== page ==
291 Atance, we advert to ; it is rare that I infer; that most of our pleasures are we realize our present happiness, we but a negative of pain, and that poffeldom value a present good, except fitive pleasure, or absolute happiness, when we are threat'ned with the loss is rarely to be met with, in the present of it, so intermixed are the evils of Aate. --Bodily pain, however, is moft life with the pleasures of it, that there undoubtedly a pofitive evil.--. On the is scarcely a sweet without a bitter, one hand then, we find (carcely any scarcely a role without a thorn, scarce, thing, that can deserve the name of ly a pleasure whose exiftence did not happiness ; but on the other, a thouspring from a previous pain, or which fand pains and disquietudes, which will not prove the means of begetting with the common feelings of humania subsequent one.
ty, are inseperably connected with " Man never is but always TO BE our present existence. bleft." The infirmities attendant on The observations that have been old age are so conspicuous, that little made, may lead to the proof of another need be urg'd in rapport of our argu- propofition,of important consequence ment, from the circumstances of life in the economy of the human system, at that helpless period. The Ariking that the distribution of the real calafigures in which it is describ'd by the mities of life, is pretty equal among mouth of the preacher in holy writ the whole species, and, with perhaps " while the sun, and the moon, and the a very few exceptions, if any, of corftars are dark'aed,” &c. conftrain us poreal pain, each individual has his with him to entitle it, the evil days Mare, of what are called the pleasures wherein (we may emphatically say) and enjoyments of life..- No external we have no pleasure..... I might circumstances of poverty, or affluence, greatly enlarge upon this subjeet and have any permanent effect on the de thew, that moft of our enjoyments in grees of happiness; but the mind thos life are such only as depend entirely perhaps momentarily affected by exupon, and owe their very exiftence ieroal occurrences, and the babitudes to the wants, neceffities and distresses of the body, seems to be endued with, previously experienced, and that our a property of accomodating itfelf to a pleasures in general as neceffarily pre- certain equality, or a general Atandard suppore pain and vucaliners, as the of serenity and quietud:, if it is pronatural appetite, and relish for food per to apply these terms, to a mere implies a pieceeding sensation of hun- negation of pain. Let any man fairly ger; a fingle day's enjoyment of ease examine human life, and if he can and present relief from acute pain, fully diveft himself of prejudice, he to a person who has been continually must conclude, that whatever may be alli Aed with extreme bodily torture, our reluctance, at the idea of a diffo is a higher pleasure, if we may so call lution of the body, it does by no means it, than a ye ır of the most perfect,and proceed from the advantages of the uninterrupted healing to a man, who present state, with respect to happiness. from his cradle, has been unacquainted Animal nature, without reason, is with any more than the names of pain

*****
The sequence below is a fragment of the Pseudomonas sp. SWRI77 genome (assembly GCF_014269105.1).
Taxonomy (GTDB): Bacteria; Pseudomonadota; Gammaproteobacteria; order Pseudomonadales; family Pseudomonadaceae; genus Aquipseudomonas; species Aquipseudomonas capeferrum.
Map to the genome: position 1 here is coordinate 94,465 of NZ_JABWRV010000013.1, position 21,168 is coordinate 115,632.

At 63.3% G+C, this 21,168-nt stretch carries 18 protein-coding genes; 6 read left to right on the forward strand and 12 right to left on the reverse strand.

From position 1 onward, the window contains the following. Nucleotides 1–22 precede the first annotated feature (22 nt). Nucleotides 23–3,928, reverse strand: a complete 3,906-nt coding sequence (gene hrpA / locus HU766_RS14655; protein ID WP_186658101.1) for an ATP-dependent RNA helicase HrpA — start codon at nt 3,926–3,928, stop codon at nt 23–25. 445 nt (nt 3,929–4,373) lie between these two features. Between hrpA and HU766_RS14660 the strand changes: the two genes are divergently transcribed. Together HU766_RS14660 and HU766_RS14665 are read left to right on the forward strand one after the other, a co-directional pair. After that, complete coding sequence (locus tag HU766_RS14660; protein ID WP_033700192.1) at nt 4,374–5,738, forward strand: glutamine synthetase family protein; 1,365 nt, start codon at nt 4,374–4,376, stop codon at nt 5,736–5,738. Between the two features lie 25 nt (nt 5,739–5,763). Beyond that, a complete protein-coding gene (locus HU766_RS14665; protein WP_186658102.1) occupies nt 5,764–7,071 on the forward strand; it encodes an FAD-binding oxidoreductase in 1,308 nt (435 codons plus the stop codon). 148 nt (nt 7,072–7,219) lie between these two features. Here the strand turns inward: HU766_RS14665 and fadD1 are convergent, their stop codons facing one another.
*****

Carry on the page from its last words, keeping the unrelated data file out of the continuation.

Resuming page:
terrified at the view of that convulfive and disease.-- Is a life of perfeâ calm. pang, which tends to the deftruation ness, and serenity, that which is at- of life.--It is very difficult to undetended with the highest pleasure ? on ceive ourselves in this matter, because the contrary do they not oftener ac. there are so many other strong reasons company the less easy circumstances for the dread of mortality, which perof life? Do we not ostener see them in haps our pride will not allow us to acthe cottage, than in the palace ? Is koowledge for the true ones, that there any condition of life, that does we early receive the prejudice, and not become intipid by habit, so that adopt it for a truth, without giving the very continuance of it fall become ourselves the trouble to examine it. an evil? In fine, are not the calamities We are not willing to confess, a of life, as necessary to confitute our cowardly fear of the agonies of dying, pleasure, as storms, and commotions and we are too hypocritical to own in the atmosphere, are for rendering any apprehenfion, from the events of it habitable and falutary ? K fo, then fucurity ; but we think it no di Monor,
What • Eccle. xi. chap